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If you are going to be a responsible investor, you need to dig below the surface of greenwashing and paid-for ESG shields. In partnership with Research IP, we are providing some tools to help you make better investing decisions

Investing / analysis
If you are going to be a responsible investor, you need to dig below the surface of greenwashing and paid-for ESG shields. In partnership with Research IP, we are providing some tools to help you make better investing decisions
investor analysis
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Socially responsible investing may have started out as a greenie fad but it has grown into a movement with building momentum. Now, it is hard to argue with, and why would you want to?

Investing 'responsibly' is what most investors would say they do.

Environmental, social and governance issues (ESG) are underlying factors most professional investors now consider and integrate when determining their asset allocations.

And these principles sell well to savers and investors, as well as to trustees and investment committee members. Everyone is on board.

But you don't have to scratch very far below the surface to find some very tricky questions. Grappling with them often becomes quite political.

The focus is squarely on responsible investing. But greenwashing is rife and the sales pitches are strong. It is a topic so broad that it can be made to cover every view. And therein lies trouble.

Traditional mandates involved getting the best sustainable return for the primary beneficiaries. It was tied up in the principles of fiduciary responsibility. The manager's personal standards of 'morality' were essentially set aside for the mandated objective that was usually about financial risk.

But the tide has turned, and judgements about ethics and morality are now very much to the fore, even if they are codified into new mandates.

To give you a taste of the issues involved, consider the Danish company Ørsted. It was once one of the most coal-intensive energy companies in Europe. Today, they claim to be the world’s most sustainable energy company, and a global leader in the transition to green energy. This is arguably where capital should be directed by responsible investors - but they would have appeared on many exclusion lists because of their history.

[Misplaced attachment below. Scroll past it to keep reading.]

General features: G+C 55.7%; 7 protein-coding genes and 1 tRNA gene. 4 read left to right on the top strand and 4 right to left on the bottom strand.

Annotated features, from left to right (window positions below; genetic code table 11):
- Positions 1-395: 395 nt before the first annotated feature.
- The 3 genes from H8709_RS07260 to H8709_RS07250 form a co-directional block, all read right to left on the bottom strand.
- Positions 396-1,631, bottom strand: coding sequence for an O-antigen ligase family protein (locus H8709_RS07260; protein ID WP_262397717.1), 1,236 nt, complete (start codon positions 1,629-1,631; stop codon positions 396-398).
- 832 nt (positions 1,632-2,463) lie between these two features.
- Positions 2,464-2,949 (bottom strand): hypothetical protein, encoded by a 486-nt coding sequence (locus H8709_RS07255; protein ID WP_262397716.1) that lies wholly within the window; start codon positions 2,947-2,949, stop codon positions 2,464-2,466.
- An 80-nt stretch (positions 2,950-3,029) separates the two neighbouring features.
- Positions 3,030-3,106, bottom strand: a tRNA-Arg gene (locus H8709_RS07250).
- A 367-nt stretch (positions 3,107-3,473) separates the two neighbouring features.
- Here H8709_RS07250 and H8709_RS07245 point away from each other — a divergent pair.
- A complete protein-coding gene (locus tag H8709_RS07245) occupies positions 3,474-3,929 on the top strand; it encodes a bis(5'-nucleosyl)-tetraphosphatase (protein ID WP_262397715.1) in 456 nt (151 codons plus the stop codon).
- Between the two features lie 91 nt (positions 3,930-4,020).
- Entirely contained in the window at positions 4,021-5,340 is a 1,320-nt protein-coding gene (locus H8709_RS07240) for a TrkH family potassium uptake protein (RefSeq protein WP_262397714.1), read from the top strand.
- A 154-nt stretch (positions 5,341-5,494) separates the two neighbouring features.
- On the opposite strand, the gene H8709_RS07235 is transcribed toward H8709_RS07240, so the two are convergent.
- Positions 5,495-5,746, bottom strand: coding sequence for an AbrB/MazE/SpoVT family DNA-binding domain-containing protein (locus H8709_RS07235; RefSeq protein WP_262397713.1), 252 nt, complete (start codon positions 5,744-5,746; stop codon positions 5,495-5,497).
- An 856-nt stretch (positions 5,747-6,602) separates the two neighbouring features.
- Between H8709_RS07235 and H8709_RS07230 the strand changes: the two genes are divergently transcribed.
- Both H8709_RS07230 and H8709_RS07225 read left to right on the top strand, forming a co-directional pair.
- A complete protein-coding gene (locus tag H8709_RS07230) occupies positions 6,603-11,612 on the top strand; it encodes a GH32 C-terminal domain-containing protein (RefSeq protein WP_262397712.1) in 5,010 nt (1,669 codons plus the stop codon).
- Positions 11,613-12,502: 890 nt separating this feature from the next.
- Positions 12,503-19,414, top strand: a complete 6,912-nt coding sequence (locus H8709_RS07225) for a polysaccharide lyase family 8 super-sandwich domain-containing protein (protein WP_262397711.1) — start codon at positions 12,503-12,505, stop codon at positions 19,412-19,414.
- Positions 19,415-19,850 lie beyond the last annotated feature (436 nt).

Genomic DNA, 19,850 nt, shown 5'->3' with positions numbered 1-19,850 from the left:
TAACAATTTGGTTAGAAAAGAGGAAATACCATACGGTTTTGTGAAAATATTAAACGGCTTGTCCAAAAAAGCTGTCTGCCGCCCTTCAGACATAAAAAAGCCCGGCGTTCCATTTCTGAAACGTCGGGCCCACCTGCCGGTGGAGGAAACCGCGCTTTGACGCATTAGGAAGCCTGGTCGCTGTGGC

There are many other ethical issues to be struggled with and most can't be answered satisfactorily - they are essentially personal preferences and deeply political.

Do you want to turn your lights on at night? You probably do, but that will depend on mining, chemistry, global supply chains, and complex manufacturing systems with parts sourced from countries you may not wish to deal with. If your responsible investing funds avoid these sorts of industries, you are just relying on others to provide the capital for those activities, and happy that they do so your night-switch works reliably.

Do you need a competitive return on your socially responsible funds? The sales pitch will be that you don't need to compromise on that. But those essential industries you avoid will now deliver goods with higher prices (and probably better returns) because you shunned them. And those that don't have the disposable income you do (because you are an investor) will pay more for their goods because of the collective choices of many 'responsible' investors. Ethical choices may be a benefit and cost you can afford that others find a burden.

However, just because there are difficult judgments and choices to be made doesn't mean you should avoid them. You just need to commit to making them properly.